The new resource is NOT a list of requirements. It is guidance with easy-to-understand language and infographs. It describes emerging attacks and the expense level to mitigate the risk of those attacks.

Key Takeaway

The payment card industry as a whole seems to be catching on to the difficulties associated with compliance. Overall, this looks like PCI Council’s best guidance for companies without a dedicated security team.

The general idea is to provide companies with easy, cost-effective ways to bolster their security defenses. If you’ve felt the struggles of complying with the rigid PCI standards, this guide is a friendly place to find some first steps.

PCI Guidance: Responding to a Data Breach

The Payment Card Industry Security Standards Council (PCI SSC) released guidance for merchants and service providers to help in preparing to respond to an incident and engaging a Payment Card Industry Forensic Investigator (PFI). To find a list of pre-approved PFIs, visit the PCI SSC website.

Join the next ePlace Solutions webinar: PCI Readiness – Solidifying PCI Scope of Compliance Risk, to gain a better understanding of the PCI DSS requirements and how to best prepare for compliance. The webinar is October 28th at 10:30 AM PT / 1:30 PM ET, free of charge.

Preparing for the Worst

The PCI SSC recommends that organizations prepare for the worst when it comes to incident management. The guidance provides 5 key points to address when putting together an incident management program.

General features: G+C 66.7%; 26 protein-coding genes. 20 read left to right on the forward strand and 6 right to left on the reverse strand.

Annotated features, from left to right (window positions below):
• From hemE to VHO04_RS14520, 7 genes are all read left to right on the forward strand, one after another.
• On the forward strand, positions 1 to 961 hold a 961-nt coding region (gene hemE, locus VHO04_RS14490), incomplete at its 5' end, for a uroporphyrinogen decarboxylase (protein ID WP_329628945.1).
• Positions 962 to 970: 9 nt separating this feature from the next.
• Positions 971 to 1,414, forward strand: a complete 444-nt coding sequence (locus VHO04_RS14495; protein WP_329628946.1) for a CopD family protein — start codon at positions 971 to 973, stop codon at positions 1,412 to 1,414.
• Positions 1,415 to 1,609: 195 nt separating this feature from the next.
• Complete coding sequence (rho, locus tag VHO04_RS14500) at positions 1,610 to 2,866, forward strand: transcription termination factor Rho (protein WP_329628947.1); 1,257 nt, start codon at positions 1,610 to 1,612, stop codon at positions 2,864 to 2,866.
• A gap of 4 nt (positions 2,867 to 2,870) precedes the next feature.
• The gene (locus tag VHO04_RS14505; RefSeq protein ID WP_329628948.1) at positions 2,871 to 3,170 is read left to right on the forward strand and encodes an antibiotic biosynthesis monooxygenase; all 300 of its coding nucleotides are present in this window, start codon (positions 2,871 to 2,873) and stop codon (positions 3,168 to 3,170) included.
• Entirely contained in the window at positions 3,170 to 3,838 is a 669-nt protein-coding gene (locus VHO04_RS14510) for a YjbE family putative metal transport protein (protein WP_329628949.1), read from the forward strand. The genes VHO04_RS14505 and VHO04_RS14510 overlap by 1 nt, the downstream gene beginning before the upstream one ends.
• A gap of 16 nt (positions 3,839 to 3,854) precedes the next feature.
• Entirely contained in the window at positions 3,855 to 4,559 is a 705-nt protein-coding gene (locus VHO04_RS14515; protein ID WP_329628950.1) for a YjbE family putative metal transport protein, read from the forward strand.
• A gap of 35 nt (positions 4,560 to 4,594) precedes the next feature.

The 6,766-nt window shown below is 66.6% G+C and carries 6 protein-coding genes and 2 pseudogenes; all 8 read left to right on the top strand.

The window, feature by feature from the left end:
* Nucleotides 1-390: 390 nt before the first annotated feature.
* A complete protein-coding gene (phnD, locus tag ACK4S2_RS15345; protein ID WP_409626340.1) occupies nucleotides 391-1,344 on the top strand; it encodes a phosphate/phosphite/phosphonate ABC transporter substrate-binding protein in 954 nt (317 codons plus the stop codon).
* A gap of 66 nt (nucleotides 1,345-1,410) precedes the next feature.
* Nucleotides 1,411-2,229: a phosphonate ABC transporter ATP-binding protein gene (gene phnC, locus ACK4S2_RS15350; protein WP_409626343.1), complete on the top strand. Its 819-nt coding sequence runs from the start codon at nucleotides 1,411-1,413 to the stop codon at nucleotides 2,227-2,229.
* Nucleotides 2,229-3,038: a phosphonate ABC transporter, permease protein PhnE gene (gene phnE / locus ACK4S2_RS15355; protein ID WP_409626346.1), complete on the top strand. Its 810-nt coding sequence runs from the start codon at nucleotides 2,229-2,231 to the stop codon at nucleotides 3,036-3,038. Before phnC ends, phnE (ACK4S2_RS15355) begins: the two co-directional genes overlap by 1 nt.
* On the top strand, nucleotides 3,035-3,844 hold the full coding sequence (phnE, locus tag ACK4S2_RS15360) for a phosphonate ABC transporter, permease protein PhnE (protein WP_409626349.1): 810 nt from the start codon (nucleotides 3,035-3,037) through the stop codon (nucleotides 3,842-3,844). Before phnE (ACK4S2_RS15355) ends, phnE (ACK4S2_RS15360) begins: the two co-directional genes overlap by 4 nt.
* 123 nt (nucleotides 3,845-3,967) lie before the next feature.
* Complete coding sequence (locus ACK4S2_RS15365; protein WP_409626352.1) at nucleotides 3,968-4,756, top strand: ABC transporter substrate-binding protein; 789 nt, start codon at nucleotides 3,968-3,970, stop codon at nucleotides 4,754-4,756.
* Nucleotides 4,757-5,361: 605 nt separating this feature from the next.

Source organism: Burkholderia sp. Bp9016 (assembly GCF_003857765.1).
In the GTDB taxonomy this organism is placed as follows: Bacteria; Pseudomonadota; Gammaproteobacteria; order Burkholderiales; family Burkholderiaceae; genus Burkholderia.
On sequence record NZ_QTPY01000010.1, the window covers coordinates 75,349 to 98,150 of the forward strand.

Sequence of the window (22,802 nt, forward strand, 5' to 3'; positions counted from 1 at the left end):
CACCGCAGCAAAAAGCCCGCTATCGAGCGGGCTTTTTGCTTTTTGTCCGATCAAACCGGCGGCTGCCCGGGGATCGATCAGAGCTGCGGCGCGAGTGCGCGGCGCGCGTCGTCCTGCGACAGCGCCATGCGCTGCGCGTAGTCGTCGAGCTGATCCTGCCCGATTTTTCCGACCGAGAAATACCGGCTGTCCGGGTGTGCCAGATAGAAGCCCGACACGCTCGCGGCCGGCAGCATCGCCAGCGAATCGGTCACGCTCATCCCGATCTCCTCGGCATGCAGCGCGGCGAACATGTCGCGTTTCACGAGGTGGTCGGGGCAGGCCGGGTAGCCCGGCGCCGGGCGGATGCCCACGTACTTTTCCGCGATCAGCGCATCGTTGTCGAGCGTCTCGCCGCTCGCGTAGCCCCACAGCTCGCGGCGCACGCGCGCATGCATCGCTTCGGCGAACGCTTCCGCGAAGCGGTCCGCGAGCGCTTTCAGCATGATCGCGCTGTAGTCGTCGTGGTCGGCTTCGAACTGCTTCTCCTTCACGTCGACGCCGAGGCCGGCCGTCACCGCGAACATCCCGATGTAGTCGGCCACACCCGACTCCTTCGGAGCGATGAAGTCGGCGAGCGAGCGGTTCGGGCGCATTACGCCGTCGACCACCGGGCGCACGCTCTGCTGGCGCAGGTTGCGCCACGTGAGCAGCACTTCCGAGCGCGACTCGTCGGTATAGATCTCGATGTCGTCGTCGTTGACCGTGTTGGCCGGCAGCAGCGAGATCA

1. Implement an Incident Response Plan

The retail industry has seen a plethora of cardholder data breaches in recent years. Organizations need to be prepared for what seems to be the inevitable data breach. An Incident Response Plan is a crucial step in preparing for an incident.

PCI DSS provides guidance in Requirement 12.10: Implement an incident response plan. Be prepared to respond immediately to a system breach.

According to PCI DSS, an effective incident response plan should include:

  • Roles, responsibilities, and communication strategies in the event of a compromise (i.e. notifying payment brands of an incident)
  • Specific incident response procedures
  • Business recovery and continuity procedures
  • Data backup processes
  • Analysis of legal requirements for reporting an incident

2. Limit Data Exposure

When responding to a security incident, too often organizations will impulsively shut down the infected systems and ruin any evidence that existed. Simply turning off a system could potentially delete key evidence in the investigation, as well as tip off the attackers that they’ve been detected.

Minimizing data loss while simultaneously preserving evidence is essential. The incident response team should ensure they have the capability to isolate an infected system without turning it off. This helps keep the attackers away from other potentially sensitive areas of the network and allows the forensics team to investigate the situation.